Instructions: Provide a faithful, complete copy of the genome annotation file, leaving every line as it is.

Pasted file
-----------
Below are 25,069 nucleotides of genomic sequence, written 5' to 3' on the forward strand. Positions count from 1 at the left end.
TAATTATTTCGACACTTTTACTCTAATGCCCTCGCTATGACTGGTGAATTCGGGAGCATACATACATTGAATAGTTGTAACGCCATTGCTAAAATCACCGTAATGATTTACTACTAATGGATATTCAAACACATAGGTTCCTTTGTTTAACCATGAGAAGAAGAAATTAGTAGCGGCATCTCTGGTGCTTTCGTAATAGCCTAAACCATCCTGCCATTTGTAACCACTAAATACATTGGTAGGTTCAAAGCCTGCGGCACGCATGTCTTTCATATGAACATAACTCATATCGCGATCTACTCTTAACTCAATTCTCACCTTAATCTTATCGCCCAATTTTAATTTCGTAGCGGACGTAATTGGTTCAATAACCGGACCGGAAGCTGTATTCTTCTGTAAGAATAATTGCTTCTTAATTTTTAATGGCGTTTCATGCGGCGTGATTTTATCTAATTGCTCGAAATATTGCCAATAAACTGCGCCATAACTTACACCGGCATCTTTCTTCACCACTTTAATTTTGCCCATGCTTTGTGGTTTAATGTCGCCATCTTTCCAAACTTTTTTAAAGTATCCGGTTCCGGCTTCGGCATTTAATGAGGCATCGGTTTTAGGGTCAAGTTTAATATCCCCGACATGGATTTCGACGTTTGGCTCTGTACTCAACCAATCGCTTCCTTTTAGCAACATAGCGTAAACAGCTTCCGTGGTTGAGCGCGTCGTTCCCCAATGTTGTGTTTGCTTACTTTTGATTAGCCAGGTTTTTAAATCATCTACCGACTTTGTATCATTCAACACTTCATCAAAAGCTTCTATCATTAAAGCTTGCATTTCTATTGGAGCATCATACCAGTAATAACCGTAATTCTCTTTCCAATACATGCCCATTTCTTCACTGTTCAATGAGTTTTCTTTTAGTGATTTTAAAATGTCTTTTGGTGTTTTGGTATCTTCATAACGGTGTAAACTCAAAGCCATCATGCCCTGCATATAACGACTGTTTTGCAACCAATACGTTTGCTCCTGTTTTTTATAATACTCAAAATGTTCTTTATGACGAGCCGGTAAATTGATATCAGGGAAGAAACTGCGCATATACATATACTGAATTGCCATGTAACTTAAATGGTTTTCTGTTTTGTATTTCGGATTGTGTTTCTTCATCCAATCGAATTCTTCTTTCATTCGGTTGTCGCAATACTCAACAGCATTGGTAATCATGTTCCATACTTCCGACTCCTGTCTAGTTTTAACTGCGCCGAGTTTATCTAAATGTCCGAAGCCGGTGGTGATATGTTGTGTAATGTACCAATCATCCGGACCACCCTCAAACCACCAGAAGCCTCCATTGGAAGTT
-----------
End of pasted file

Below are 25,069 nucleotides of genomic sequence, written 5' to 3' on the forward strand. Positions count from 1 at the left end.
TAATTATTTCGACACTTTTACTCTAATGCCCTCGCTATGACTGGTGAATTCGGGAGCATACATACATTGAATAGTTGTAACGCCATTGCTAAAATCACCGTAATGATTTACTACTAATGGATATTCAAACACATAGGTTCCTTTGTTTAACCATGAGAAGAAGAAATTAGTAGCGGCATCTCTGGTGCTTTCGTAATAGCCTAAACCATCCTGCCATTTGTAACCACTAAATACATTGGTAGGTTCAAAGCCTGCGGCACGCATGTCTTTCATATGAACATAACTCATATCGCGATCTACTCTTAACTCAATTCTCACCTTAATCTTATCGCCCAATTTTAATTTCGTAGCGGACGTAATTGGTTCAATAACCGGACCGGAAGCTGTATTCTTCTGTAAGAATAATTGCTTCTTAATTTTTAATGGCGTTTCATGCGGCGTGATTTTATCTAATTGCTCGAAATATTGCCAATAAACTGCGCCATAACTTACACCGGCATCTTTCTTCACCACTTTAATTTTGCCCATGCTTTGTGGTTTAATGTCGCCATCTTTCCAAACTTTTTTAAAGTATCCGGTTCCGGCTTCGGCATTTAATGAGGCATCGGTTTTAGGGTCAAGTTTAATATCCCCGACATGGATTTCGACGTTTGGCTCTGTACTCAACCAATCGCTTCCTTTTAGCAACATAGCGTAAACAGCTTCCGTGGTTGAGCGCGTCGTTCCCCAATGTTGTGTTTGCTTACTTTTGATTAGCCAGGTTTTTAAATCATCTACCGACTTTGTATCATTCAACACTTCATCAAAAGCTTCTATCATTAAAGCTTGCATTTCTATTGGAGCATCATACCAGTAATAACCGTAATTCTCTTTCCAATACATGCCCATTTCTTCACTGTTCAATGAGTTTTCTTTTAGTGATTTTAAAATGTCTTTTGGTGTTTTGGTATCTTCATAACGGTGTAAACTCAAAGCCATCATGCCCTGCATATAACGACTGTTTTGCAACCAATACGTTTGCTCCTGTTTTTTATAATACTCAAAATGTTCTTTATGACGAGCCGGTAAATTGATATCAGGGAAGAAACTGCGCATATACATATACTGAATTGCCATGTAACTTAAATGGTTTTCTGTTTTGTATTTCGGATTGTGTTTCTTCATCCAATCGAATTCTTCTTTCATTCGGTTGTCGCAATACTCAACAGCATTGGTAATCATGTTCCATACTTCCGACTCCTGTCTAGTTTTAACTGCGCCGAGTTTATCTAAATGTCCGAAGCCGGTGGTGATATGTTGTGTAATGTACCAATCATCCGGACCACCCTCAAACCACCAGAAGCCTCCATTGGAAGTT